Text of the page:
December 31

Influencer Willing To Trade Valuable Exposure in Return for New Year’s Eve Reservation…And Comp


Local favorite Brodo Italia and Steak in Portland, OR received a rare opportunity for social media exposure from an up-and-coming influencer. “When I opened the message on our Instagram account, I couldn’t believe my eyes,” reported Brodo’s owner, Allen Davies. “They were offering to collaborate on social media posts that would reach their 87,000 YouTube subscribers and 76,000 Instagram followers… all for a reservation and two comped meals with wine service on New Year’s Eve!”

Even though New Year’s Eve dinner has been booked for weeks, Davies didn’t want to miss the opportunity to host a social media influencer. According to the message from @vegantapas88, with only two Instagram posts and one Story, the restaurant would get international exposure.

“My fiancé and myself are planning to visit your city from Dec 30th to Jan 3rd,” read the message. “As I was searching for restaurants to feature I came across your stunning restaurant. I would love to feature you in my social media to bring traffic to your restaurant and recommend others to dine with you in exchange for a table for 2 at 8pm on New Year’s Eve. Last year I worked with Gordan Ramsey and it’s been amazing for them!”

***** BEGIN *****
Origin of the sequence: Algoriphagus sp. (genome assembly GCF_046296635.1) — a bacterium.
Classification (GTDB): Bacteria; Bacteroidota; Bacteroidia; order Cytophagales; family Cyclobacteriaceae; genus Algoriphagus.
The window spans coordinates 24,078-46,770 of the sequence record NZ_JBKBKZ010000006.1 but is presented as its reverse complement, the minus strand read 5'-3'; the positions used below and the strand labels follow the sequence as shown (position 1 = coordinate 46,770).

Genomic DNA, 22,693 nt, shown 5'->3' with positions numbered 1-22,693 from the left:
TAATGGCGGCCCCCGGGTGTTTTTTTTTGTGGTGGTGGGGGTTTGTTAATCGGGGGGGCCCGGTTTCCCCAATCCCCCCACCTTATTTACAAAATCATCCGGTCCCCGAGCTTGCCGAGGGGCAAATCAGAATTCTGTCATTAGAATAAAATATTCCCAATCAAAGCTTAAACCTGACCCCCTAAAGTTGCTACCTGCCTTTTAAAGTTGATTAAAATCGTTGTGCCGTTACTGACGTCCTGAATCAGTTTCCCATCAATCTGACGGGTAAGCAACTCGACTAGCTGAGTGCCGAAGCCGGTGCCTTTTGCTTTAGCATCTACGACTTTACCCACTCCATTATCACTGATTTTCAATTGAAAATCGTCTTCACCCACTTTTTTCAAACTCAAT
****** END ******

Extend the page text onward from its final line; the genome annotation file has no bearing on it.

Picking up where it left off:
In return Brodo only needed to give them a table for two, a special menu “due to allergies, medical requirements and preferences”, and wine tastings for each course.

“I was really impressed a millennial influencer had picked us,” Davies remarked. “We tried building a Twitter following, but we couldn’t figure out why all our followers appeared to be from Estonia.” Davies then went over to figure out how to add an additional two-top to the night’s floor plan.

When reached for comment, General Manager Jonathan Lombard shook his head “Oh god dammit.”

About the author

Jack Hott

Some say Jack Hott was born in a restaurant. Others say he wasn’t born at all but discovered behind a Hobart stand mixer. Wherever he comes from, he’s made a career out of only being a good enough employee to skate by in the restaurant industry since the mid-90s. Jack Hott, if that’s even his real name, has gotten lost in walk-ins, stared into the abyss of pizza ovens, spilled red wine on white linen tablecloths, and shaken cocktails he was supposed to stir. If you can find him on social media, for your own safety, please do not follow him.


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